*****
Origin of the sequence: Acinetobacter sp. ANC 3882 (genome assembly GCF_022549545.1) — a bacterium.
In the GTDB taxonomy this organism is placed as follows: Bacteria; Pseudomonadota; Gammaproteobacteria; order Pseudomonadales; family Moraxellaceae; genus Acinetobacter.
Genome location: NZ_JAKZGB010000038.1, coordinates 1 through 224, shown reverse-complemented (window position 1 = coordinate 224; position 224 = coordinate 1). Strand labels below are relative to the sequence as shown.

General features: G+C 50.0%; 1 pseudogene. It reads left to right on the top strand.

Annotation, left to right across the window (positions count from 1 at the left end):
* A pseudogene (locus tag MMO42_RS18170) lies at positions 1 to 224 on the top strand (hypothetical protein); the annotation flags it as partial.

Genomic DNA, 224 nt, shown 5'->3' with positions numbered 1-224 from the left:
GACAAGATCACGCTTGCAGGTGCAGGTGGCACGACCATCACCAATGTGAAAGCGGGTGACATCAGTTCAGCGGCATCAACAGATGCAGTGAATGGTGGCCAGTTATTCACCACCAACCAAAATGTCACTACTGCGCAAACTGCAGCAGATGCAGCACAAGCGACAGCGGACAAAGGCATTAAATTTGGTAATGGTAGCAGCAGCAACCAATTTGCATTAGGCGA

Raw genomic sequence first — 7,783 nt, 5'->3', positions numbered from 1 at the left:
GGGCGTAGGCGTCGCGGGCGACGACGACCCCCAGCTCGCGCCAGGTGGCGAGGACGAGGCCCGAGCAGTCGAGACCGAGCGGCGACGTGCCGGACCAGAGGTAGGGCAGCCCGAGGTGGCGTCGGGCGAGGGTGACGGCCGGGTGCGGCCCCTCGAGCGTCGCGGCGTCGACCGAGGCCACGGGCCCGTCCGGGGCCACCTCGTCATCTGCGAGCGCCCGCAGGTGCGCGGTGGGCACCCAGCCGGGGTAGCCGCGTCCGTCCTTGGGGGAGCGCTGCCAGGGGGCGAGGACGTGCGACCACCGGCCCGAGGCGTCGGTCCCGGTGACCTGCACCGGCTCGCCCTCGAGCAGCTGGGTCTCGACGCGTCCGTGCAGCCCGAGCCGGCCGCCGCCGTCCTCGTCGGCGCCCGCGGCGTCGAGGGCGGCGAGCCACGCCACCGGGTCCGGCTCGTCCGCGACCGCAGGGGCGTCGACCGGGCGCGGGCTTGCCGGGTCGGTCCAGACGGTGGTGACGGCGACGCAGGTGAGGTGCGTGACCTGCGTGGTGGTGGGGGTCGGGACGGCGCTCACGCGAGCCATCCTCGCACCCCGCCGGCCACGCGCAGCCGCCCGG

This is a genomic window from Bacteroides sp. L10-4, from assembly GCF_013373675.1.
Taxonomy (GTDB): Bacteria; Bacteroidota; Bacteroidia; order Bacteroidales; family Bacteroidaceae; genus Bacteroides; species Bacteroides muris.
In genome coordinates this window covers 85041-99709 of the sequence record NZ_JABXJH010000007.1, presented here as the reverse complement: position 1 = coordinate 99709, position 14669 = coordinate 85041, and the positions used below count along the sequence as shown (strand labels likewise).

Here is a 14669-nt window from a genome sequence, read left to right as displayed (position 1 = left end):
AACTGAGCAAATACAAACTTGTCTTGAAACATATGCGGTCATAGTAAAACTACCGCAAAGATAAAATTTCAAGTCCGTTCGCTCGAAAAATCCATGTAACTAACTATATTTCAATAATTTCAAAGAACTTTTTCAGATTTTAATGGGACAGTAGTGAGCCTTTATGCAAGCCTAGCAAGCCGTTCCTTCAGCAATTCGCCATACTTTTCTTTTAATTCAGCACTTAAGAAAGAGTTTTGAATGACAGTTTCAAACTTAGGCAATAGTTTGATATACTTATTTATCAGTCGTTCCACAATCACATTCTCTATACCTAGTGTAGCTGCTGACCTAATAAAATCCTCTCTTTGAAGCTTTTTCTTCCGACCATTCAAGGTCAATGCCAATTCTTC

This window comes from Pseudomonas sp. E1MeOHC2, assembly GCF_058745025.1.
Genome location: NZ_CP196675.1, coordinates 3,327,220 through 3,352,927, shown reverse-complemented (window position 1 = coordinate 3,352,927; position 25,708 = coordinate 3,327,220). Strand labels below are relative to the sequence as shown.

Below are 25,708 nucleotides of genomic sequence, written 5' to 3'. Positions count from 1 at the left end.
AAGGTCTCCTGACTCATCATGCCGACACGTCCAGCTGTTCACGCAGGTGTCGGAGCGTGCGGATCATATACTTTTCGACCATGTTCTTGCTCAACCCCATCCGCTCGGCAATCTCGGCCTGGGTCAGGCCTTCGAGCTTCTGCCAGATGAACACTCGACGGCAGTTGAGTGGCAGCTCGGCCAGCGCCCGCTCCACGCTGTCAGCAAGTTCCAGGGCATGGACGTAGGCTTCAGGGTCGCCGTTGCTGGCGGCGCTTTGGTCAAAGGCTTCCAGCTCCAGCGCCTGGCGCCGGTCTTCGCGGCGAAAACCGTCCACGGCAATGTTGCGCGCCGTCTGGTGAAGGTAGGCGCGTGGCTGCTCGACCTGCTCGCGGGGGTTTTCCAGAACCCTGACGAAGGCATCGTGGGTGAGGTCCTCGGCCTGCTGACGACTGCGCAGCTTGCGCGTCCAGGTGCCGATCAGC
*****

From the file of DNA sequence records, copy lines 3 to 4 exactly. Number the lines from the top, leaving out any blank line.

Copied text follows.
Genome location: NZ_JAKZGB010000038.1, coordinates 1 through 224, shown reverse-complemented (window position 1 = coordinate 224; position 224 = coordinate 1). Strand labels below are relative to the sequence as shown.

General features: G+C 50.0%; 1 pseudogene. It reads left to right on the top strand.